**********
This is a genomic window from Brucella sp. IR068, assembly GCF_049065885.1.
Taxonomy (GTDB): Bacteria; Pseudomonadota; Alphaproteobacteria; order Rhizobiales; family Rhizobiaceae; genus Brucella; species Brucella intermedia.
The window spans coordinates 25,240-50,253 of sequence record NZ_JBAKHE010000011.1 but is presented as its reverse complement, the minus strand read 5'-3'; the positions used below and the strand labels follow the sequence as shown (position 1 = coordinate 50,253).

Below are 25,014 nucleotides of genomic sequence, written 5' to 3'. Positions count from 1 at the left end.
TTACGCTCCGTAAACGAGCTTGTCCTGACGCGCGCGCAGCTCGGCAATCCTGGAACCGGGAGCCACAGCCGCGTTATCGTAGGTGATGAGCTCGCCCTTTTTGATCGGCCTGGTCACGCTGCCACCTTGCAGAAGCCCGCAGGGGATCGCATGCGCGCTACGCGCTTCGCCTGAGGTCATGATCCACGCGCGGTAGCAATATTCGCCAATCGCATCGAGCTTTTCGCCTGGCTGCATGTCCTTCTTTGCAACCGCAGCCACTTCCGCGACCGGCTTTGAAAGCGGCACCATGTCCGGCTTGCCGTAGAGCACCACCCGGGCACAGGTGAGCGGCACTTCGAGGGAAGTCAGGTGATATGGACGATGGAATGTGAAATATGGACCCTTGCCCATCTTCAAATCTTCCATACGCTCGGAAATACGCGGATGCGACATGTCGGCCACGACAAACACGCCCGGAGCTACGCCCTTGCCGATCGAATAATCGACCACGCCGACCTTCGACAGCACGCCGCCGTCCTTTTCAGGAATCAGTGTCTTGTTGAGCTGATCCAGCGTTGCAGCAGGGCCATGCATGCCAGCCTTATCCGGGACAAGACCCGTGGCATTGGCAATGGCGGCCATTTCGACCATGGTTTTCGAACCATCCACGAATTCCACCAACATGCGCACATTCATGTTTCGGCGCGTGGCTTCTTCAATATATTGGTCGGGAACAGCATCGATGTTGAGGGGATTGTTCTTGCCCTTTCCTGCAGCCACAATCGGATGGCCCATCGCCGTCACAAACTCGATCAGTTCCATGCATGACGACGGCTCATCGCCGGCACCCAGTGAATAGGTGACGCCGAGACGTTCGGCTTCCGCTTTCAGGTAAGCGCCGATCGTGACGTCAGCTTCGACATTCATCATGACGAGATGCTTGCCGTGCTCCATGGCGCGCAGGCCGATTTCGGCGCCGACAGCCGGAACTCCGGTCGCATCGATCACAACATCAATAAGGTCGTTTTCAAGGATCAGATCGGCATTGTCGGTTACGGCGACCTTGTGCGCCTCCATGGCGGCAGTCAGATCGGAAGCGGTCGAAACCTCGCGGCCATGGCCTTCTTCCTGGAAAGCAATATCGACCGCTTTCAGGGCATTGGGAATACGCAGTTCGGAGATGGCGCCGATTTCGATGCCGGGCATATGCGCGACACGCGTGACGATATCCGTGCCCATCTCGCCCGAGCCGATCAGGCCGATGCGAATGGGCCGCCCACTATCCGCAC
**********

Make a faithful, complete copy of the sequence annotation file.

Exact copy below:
This is a genomic window from Brucella sp. IR068, assembly GCF_049065885.1.
Taxonomy (GTDB): Bacteria; Pseudomonadota; Alphaproteobacteria; order Rhizobiales; family Rhizobiaceae; genus Brucella; species Brucella intermedia.
The window spans coordinates 25,240-50,253 of sequence record NZ_JBAKHE010000011.1 but is presented as its reverse complement, the minus strand read 5'-3'; the positions used below and the strand labels follow the sequence as shown (position 1 = coordinate 50,253).

Below are 25,014 nucleotides of genomic sequence, written 5' to 3'. Positions count from 1 at the left end.
TTACGCTCCGTAAACGAGCTTGTCCTGACGCGCGCGCAGCTCGGCAATCCTGGAACCGGGAGCCACAGCCGCGTTATCGTAGGTGATGAGCTCGCCCTTTTTGATCGGCCTGGTCACGCTGCCACCTTGCAGAAGCCCGCAGGGGATCGCATGCGCGCTACGCGCTTCGCCTGAGGTCATGATCCACGCGCGGTAGCAATATTCGCCAATCGCATCGAGCTTTTCGCCTGGCTGCATGTCCTTCTTTGCAACCGCAGCCACTTCCGCGACCGGCTTTGAAAGCGGCACCATGTCCGGCTTGCCGTAGAGCACCACCCGGGCACAGGTGAGCGGCACTTCGAGGGAAGTCAGGTGATATGGACGATGGAATGTGAAATATGGACCCTTGCCCATCTTCAAATCTTCCATACGCTCGGAAATACGCGGATGCGACATGTCGGCCACGACAAACACGCCCGGAGCTACGCCCTTGCCGATCGAATAATCGACCACGCCGACCTTCGACAGCACGCCGCCGTCCTTTTCAGGAATCAGTGTCTTGTTGAGCTGATCCAGCGTTGCAGCAGGGCCATGCATGCCAGCCTTATCCGGGACAAGACCCGTGGCATTGGCAATGGCGGCCATTTCGACCATGGTTTTCGAACCATCCACGAATTCCACCAACATGCGCACATTCATGTTTCGGCGCGTGGCTTCTTCAATATATTGGTCGGGAACAGCATCGATGTTGAGGGGATTGTTCTTGCCCTTTCCTGCAGCCACAATCGGATGGCCCATCGCCGTCACAAACTCGATCAGTTCCATGCATGACGACGGCTCATCGCCGGCACCCAGTGAATAGGTGACGCCGAGACGTTCGGCTTCCGCTTTCAGGTAAGCGCCGATCGTGACGTCAGCTTCGACATTCATCATGACGAGATGCTTGCCGTGCTCCATGGCGCGCAGGCCGATTTCGGCGCCGACAGCCGGAACTCCGGTCGCATCGATCACAACATCAATAAGGTCGTTTTCAAGGATCAGATCGGCATTGTCGGTTACGGCGACCTTGTGCGCCTCCATGGCGGCAGTCAGATCGGAAGCGGTCGAAACCTCGCGGCCATGGCCTTCTTCCTGGAAAGCAATATCGACCGCTTTCAGGGCATTGGGAATACGCAGTTCGGAGATGGCGCCGATTTCGATGCCGGGCATATGCGCGACACGCGTGACGATATCCGTGCCCATCTCGCCCGAGCCGATCAGGCCGATGCGAATGGGCCGCCCACTATCCGCAC